Another very important risk factor for the development of AF is obesity. It is known that obesity is a chronic metabolic disease associated with several conditions such as cardiovascular diseases and type 2 diabetes. Body fat mass is distributed in several depots, localized into two main compartments: subcutaneous (SAT) and visceral (VAT) adipose tissue. The aforementioned deposits predominantly contain white adipose tissue (WAT). WAT is involved in the process of energy production (white adipocytes store excess lipids in the form of triglycerides (TG) and release free fatty acids (FFA) in periods of body energy demand), it synthesizes and releases adipokines which regulate metabolic homeostasis. Moreover, WAT is involved in hormone and cytokines secretion, insulin resistance and vascular diseases.
Brown adipose tissue (BAT) is located in cervical-supraclavicular, perirenal, paravertebral regions and around the major vessels such as aorta. It is involved in the process of energy dissipation by thermogenesis, which occurs through the uncoupling protein-1 (UCP-1), present in the inner membrane of mitochondria, acting through the uncoupled respiration.
Numerous studies have reported the association between obesity and AF, and several hypotheses have been formulated to explain this correlation: patients with increased BMI present with increased left atrial size 19; obesity is associated to a chronic low-grade systemic inflammation contributing to AF development 19, as well as to other pathological conditions potentially associated to cardiovascular complications 20; in obese patients, shorter refractory periods in both left atrial and pulmonary veins have been identified; obesity is associated with atrial inflammation and atrial contractile dysfunction which, in turn, lead to structural remodeling and electrophysiological abnormalities, thus contributing to an arrhythmogenic atrial substrate 21.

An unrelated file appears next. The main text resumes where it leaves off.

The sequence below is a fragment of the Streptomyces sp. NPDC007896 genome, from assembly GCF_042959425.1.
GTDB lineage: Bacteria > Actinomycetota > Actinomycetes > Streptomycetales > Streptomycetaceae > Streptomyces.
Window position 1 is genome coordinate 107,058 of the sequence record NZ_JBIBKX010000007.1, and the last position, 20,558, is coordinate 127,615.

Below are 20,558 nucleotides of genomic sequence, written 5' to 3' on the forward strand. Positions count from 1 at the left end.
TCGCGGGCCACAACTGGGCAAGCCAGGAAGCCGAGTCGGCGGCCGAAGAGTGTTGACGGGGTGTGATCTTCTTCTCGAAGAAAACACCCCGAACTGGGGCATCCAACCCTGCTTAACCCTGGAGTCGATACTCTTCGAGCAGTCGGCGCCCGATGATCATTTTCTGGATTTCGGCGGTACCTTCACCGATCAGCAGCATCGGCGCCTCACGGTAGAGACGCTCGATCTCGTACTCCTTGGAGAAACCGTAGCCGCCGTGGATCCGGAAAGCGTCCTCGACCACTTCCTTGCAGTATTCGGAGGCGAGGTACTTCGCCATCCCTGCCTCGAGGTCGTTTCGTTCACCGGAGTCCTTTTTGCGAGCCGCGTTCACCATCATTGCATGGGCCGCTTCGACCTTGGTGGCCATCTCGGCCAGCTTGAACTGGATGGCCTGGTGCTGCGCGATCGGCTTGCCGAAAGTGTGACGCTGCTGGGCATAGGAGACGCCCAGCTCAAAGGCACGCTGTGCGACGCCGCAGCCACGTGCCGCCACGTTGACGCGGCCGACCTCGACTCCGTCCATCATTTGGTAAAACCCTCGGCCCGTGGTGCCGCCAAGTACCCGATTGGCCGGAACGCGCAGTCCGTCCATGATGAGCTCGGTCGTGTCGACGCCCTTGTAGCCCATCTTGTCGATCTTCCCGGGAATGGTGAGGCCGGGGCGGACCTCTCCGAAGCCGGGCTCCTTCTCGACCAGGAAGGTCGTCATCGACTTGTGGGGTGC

ASSOCIATION BETWEEN EPICARDIAL ADIPOSE TISSUE (EAT) AND AF (FIG. 1)
There is accumulating evidence linking EAT to AF. EAT, the visceral fat depot of the heart, is located between the visceral pericardium and the myocardium with absence of fascial boundaries. Cardiac visceral fat is more represented in the atrio-ventricular, inter-ventricular furrows and on the lateral wall of the right ventricle. Therefore, this tissue is anatomically different from the pericardial fat (located inside the parietal pericardium) and from the paracardial fat (located outside the parietal pericardium) 22. From an embryological point of view, EAT derives from the splanchno-pleural mesoderm, while the paracardial fat from the primitive thoracic mesenchyme; their vascularization is also different: EAT is served by the coronary arteries, while the paracardial fat by the branches of the internal mammary artery.
EAT has several functions: it provides mechanical support to coronary arteries, protecting them from tensions and twists. In physiologic conditions, it represents a source of antiatherogenic and anti-inflammatory adipokines, has thermogenic properties, provides energy, acts as an immune barrier and is a source of fatty acids 22.
The quantification of EAT occurs through different imaging methods, such as echocardiography, computerized tomography, magnetic resonance 23. The visualization of EAT by ultrasonography takes place in parasternal long-axis view at the level of the fold of Rindfleish, between the free wall of the right ventricle and the anterior surface of the ascending aorta. There are several pieces of evidence showing a correlation between increased EAT thickness and AF.